After the company said it would no longer sell its ice cream in the occupied territories, New Jersey invoked a law that prohibits public investments in companies that engage in boycotts…
The state’s Division of Investment sent a letter this week to Unilever, the parent company of Ben & Jerry’s whose American headquarters are in New Jersey, explaining that a state law passed in 2016 prohibited the investment of state pension funds in businesses that engaged in boycotts.
To my knowledge, all of the states with similar laws have only used it against firms boycotting Israel.
The move came as a response to Ben & Jerry’s announcement in mid-July that it would stop selling its products in the occupied Palestinian territories. “We believe it is inconsistent with our values for our product to be present within an internationally recognised illegal occupation,” the company said on its website.
I’m only a still small voice and my healthful regimen doesn’t include ice cream. Nevertheless, next grocery shopping, I will buy some Ben & Jerry’s. I will enjoy it. And maybe I’ll email an iPhone snap of the empty container to the Attorney General of the Garden State.
Bruce Springsteen pleaded guilty Wednesday to charges he imbibed alcohol at New Jersey’s Sandy Hook National Recreation Area, despite knowing it was prohibited…
The plea came after federal prosecutors agreed to drop charges that Springsteen was operating a vehicle under the influence and driving recklessly, charges Assistant US Attorney Adam Baker said the government would not be able to prove.
“The evidence we reviewed indicates that after the defendant’s arrest, he submitted to a breath test at the ranger station, and his BAC reading was .02, which as the court is aware is well under the legal limit of .08,” Baker said.
…The prohibition on alcoholic drinks at Sandy Hook was two years old, and noting Springsteen’s otherwise clean criminal record, Judge Anthony Mautone sentenced The Boss to pay a $500 fine plus $40 in court fees.
Over-ambitious copper. Folks running the court had more sense.
❝ Illinois just became the unofficial 11th state in the nation to legalize marijuana for recreational use. But more important than that, it bent legal weed hopefuls New York and New Jersey over its knee and gave them a vicious spanking that they will not soon forget. Both Eastern states have been fighting to put cannabis legalization on the books since dinosaurs walked the Earth, but everyone involved with the process keeps showing up for work in clown shoes.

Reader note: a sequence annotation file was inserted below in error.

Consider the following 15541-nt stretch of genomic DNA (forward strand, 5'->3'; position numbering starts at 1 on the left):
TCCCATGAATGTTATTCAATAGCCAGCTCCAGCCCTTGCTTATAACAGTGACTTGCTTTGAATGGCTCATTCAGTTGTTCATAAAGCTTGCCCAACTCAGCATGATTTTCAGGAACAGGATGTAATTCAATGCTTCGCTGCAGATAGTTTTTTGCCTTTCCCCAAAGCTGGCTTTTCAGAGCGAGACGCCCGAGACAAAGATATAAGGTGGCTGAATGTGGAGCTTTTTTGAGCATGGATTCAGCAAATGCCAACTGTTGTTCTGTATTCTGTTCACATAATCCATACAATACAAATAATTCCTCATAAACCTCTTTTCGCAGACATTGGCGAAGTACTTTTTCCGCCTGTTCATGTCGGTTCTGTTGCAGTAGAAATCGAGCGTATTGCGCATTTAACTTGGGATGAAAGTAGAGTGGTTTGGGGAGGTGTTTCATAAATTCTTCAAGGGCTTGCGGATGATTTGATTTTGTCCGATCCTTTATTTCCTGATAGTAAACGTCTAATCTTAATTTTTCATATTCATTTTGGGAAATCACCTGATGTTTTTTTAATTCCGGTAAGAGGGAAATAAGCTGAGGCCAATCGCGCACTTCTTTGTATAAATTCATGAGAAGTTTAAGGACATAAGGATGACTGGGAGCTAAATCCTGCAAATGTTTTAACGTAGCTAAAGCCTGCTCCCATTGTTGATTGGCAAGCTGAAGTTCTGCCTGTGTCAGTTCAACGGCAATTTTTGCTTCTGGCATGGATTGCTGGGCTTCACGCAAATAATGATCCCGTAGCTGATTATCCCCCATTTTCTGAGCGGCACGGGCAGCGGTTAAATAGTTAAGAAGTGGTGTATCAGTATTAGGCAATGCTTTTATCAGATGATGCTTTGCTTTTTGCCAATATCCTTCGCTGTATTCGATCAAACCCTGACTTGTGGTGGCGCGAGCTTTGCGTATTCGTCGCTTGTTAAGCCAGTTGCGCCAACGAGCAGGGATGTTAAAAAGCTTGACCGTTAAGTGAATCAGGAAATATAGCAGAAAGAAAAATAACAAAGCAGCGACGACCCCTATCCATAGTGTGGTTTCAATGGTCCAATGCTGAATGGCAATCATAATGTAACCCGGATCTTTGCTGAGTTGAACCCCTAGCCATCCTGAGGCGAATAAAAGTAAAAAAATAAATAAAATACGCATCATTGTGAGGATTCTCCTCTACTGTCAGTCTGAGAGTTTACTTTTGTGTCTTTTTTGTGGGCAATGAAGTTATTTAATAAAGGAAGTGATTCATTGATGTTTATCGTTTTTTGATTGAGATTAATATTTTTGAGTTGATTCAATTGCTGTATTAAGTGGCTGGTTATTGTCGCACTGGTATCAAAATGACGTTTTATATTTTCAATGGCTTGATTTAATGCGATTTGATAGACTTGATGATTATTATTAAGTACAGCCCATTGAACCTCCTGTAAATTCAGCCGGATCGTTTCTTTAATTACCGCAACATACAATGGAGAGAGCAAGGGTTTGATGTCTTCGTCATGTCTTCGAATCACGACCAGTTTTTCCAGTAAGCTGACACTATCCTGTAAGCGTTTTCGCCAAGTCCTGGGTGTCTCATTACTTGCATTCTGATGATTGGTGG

❝ For whatever reason, lawmakers in that part of the country are confused about how to establish a taxed and regulated pot market while also keeping the social equity aspect in mind. And we have got to hand it to them – they almost convinced the nation that passing such a comprehensive bill through legislative channels was like pulling a shark’s teeth while it gnaws on your leg…
But then Illinois swept in last week and approved what is considered the most progressive cannabis law in the nation. And it did it just hours before lawmakers called it quits for the summer…
❝ A report from Crain’s Chicago Business indicates that the Land of Lincoln will have one of the most lucrative cannabis markets in the United States. It is a cash cow that is expected to grow in upwards of 20 times larger than its medicinal sector, creating tens of thousands of new jobs and generating revenue to the tune of $1.6 billion annually.
Much of the same could have been readily available to New York and New Jersey, but pettiness and the inability to compromise ultimately sabotaged prosperity.
❝ Nice job, dorks!
New Jersey bans book about racist NJ policies
❝ “At least two New Jersey state prisons have banned inmates from reading a highly praised book that links racial discrimination and mass incarceration.”
❝ “Michelle Alexander’s 2012 book The New Jim Crow: Mass Incarceration in the Age of Colorblindness is off limits to inmates as a matter of policy at New Jersey State Prison in Trenton and Southern State Correctional Facility in Delmont, according to documents provided in response to a public records request from the state chapter of the American Civil Liberties Union. The ACLU chapter plans to send a letter to state corrections officials on Monday demanding access to the book for inmates in the state, which the group said has the worst U.S. black-white incarceration disparity.